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If it looks like a duck, walks like a duck and quacks like a duck, it’s a duck, right? Maybe. Of course, it could always be a decoy. Which is what the icon disguised as the Android app, Google Play, is.
Suzanne Choney on NBCnews.com writes that the Google Play decoy is in actuality a Trojan known as Android DDoS.1. Once on a smartphone, the fake Google Play sends a user’s phone number to cybercriminals who can then use it to send text messages or launch a Distributed Denial of Service (DDoS) attack.
Doctor Web, a Russian security firm, observes, “It is not quite clear yet how the Trojan spreads, but most probably criminals employ social engineering tricks and disguise the malware as a legitimate application from Google.”
Once installed, Android DDoS.1 creates an app icon that passes for Google Play’s. Offers Doctor Web, “If the user decides to use the fake icon to access Google Play, the original application will be launched, which significantly reduces the risk of any suspicion.”
Doctor Web adds that Android DDoS.1 “can lower performance of the infected handset and affect the well-being of its owner, as access to the Internet and SMS are chargeable services. Should the device send messages to premium numbers, malicious activities will cost the user even more.”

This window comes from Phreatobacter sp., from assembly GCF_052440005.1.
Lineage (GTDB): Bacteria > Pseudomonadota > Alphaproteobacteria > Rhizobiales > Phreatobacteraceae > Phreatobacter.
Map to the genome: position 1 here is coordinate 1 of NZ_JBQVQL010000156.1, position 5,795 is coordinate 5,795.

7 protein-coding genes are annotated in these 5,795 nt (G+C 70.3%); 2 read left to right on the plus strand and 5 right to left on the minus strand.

Security firm Kaspersky notes, “Cybercriminals love to offer their infected programs directly through the Google Play applications store … The first case of this was reported back in March 2011, and since then malware has appeared regularly in this online store. A combination of insufficient analysis of the apps on Google Play and customers’ continuing confidence in it as a safe source of software, means malware can survive there for days — sometimes weeks — infecting many devices.”
In her NBC.com piece, Choney says that one way to know whether your icon is genuine or a wolf in sheep’s clothing (Hey, you start with an animal metaphor, you end with an animal metaphor. After all, what’s a META-for?) is checking with the Federal Trade Commission.
The FTC writes Choney, “posted a free Smartphone Security Checker for users of Android, as well as Apple’s iOS, BlackBerry and Windows phones. This online tool takes consumers through a 10-step security checklist tailored to their smartphone’s operating system. Even though it does not place malware protection software on your phone, it’s a good place to start.”